Russian trade with Nanking: unpublished account of a Russian embassy to China

Suchtelen, Rochus van. The Russian embassy to China 1805-1806.

China, 1805-1806.

Folio (ca. 305 x 400 mm). French manuscript in the author's hand. 80 pp. (including 3 blank pages and one with only two lines of text). Brown calf-backed boards covered with marbled paper in imitation of tree calf, spine lettered in gold. Engraved armorial bookplate of Jan Peter van Suchtelen.


An apparently hitherto unpublished account of the Russian embassy to China in 1805-06, written by the embassy's historiographer Rochus van Suchtelen.

The Russian minister of commerce, Nikolai Rumiantsev, supported a policy to continue the work of his father, Marshal Rumiantsev, that aimed to foster the Russian advance on the southern frontier. He was also determined to challenge Japan in the Pacific and to assert Russia's authority along the entire inland border from the Kazakh steppe to the Pacific (cf. Le Donne, p. 173). "In January 1805, [Rumiantsev] advised Alexander I to broaden the scope of an expedition to Peking [...] The embassy would seek China's agreement to open up both Canton and Nanking to Russian trade, to allow that trade not only on the tiny Bukhtarma but also along the entire Irtysh Line, and to let Russian caravans cross Chinese Turkestan on their way to India through the Karakoram Pass. The choice of ambassador fell on Count Iurii Golovkin [...] His instructions incorporated several of Rumiantsev's proposals. They also called for the opening of trade at Ili and Tarbagatai, the opening of the Amus to Russian shipping and the appointment of a consul at the river's mouth, the establishment of diplomatic relations with Peking with an ambassador in the Chinese capital, and the sending of 'supervisors' with Kalmyk pilgrims going to Lhasa in Tibet" (ibid., p. 174).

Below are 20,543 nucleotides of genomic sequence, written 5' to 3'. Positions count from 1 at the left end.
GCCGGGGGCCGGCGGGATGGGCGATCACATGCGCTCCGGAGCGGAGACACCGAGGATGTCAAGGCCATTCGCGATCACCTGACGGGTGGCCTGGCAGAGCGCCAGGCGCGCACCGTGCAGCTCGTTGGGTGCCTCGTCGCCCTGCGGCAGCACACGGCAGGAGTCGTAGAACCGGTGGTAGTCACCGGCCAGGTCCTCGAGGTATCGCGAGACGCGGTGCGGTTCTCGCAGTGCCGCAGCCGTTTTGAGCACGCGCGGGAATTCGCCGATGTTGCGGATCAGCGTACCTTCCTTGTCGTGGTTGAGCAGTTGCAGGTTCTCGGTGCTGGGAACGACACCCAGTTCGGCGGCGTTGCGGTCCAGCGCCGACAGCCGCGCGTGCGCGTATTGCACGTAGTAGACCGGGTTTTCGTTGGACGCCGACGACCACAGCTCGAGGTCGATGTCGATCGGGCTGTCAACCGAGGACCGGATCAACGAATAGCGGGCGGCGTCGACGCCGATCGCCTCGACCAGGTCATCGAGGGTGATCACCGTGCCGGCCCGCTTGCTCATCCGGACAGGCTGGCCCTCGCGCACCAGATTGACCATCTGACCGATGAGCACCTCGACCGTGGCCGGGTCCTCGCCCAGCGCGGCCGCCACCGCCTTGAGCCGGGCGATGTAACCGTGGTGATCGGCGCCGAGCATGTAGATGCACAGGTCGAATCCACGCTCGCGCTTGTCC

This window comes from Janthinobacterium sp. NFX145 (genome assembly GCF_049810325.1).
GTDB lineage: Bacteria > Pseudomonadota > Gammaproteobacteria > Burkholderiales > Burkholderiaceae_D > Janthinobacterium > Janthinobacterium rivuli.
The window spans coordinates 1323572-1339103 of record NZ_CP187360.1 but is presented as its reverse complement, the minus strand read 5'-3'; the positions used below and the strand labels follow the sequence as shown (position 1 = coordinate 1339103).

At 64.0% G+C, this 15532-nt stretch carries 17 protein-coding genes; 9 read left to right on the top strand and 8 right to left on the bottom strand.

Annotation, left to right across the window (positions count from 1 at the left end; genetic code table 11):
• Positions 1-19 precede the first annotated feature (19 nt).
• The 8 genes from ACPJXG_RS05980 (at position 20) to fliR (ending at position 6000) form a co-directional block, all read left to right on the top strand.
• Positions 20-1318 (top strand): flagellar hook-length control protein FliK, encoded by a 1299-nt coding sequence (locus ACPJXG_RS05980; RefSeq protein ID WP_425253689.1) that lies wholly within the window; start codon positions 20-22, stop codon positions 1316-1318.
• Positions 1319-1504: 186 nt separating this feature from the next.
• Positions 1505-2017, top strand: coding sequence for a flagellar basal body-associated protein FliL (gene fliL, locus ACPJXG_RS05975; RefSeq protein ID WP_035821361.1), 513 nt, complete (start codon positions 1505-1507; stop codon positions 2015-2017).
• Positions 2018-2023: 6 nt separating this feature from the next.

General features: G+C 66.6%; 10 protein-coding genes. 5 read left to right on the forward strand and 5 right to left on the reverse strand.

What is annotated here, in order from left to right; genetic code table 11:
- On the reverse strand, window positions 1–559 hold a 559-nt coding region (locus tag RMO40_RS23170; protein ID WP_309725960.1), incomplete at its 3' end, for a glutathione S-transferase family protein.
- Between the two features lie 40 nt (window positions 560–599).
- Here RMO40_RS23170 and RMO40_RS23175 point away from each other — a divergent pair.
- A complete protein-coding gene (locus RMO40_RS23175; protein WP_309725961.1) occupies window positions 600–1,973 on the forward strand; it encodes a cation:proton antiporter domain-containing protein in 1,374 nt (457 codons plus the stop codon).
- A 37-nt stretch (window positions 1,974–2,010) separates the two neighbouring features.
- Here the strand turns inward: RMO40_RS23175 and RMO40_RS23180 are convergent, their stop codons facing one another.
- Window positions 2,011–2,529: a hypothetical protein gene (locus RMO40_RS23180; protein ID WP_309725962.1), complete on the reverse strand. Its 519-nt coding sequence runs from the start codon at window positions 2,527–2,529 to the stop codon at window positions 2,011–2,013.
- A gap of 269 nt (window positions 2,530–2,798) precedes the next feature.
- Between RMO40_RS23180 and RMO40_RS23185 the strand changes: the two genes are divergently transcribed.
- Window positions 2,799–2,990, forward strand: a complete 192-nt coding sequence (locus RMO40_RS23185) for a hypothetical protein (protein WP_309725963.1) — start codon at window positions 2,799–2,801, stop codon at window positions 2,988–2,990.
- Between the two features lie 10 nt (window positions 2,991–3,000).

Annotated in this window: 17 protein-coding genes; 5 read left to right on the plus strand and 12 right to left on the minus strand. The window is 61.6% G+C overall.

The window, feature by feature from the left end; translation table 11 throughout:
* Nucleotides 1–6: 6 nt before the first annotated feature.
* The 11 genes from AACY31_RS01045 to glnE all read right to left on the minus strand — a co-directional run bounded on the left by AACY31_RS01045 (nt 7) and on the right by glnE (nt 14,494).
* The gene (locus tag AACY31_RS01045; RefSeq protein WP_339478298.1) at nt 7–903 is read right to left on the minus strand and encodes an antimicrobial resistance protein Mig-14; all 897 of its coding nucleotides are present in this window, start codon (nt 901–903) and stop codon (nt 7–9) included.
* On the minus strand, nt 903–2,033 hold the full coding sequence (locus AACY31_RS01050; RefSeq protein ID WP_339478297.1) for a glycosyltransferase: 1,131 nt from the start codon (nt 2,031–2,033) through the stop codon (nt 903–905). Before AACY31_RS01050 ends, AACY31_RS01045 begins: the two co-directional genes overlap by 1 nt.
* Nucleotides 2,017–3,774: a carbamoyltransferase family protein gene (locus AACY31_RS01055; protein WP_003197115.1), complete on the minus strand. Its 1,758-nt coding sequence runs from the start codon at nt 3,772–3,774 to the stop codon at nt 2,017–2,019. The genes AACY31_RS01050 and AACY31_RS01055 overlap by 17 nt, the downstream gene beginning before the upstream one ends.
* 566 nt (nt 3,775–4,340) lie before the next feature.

Politically, Golovkin's mission was a total failure: the Chinese kept the ambassador waiting at the border, parleying for some weeks over the size of the party (more than 200 men). After the embassy had finally proceeded to Urga, protocol issues of such complexity arose that the entire Russian party returned to Siberia. Yet the expedition was not without importance from a scientific point of view, for research conducted during the expedition by several participating scholars and scientists would give an impetus to further important investigations. The most noteworthy scholars among the embassy to China were Heinrich Julius Klaproth, who served as interpreter; Nikita Yakovlevich Bichurin, generally regarded as the founder of Russian sinology; Joseph Rehmann; and the botanist Ivan Ivanovich Redovski.

Binding somewhat worn. Provenance: Jan Peter van Suchtelen, count of Liikkala (1751-1836), with engraved armorial bookplate and inscription on front flyleaf: "This account is in the hand of my uncle the educator Roch van Suchtelen - historiographer attached to the embassy" (transl.). Later in the library of Swedish antiquarian bookdealer Björn Löwendahl (1941-2013). Another manuscript copy of van Suchtelen's diary is kept at the Rossiiskii gosudarstvennyi arkhiv diplomaticheskikh aktov (RGADA), 188, MS collection, op. 5. no. 425.

Löwendahl, China illustrata nova, Supplement, MS7. John P. LeDonne, The Russian Empire and the World, 1700-1917. The Geopolitics of Expansion and Containment, New York & Oxford, OUP, 1997.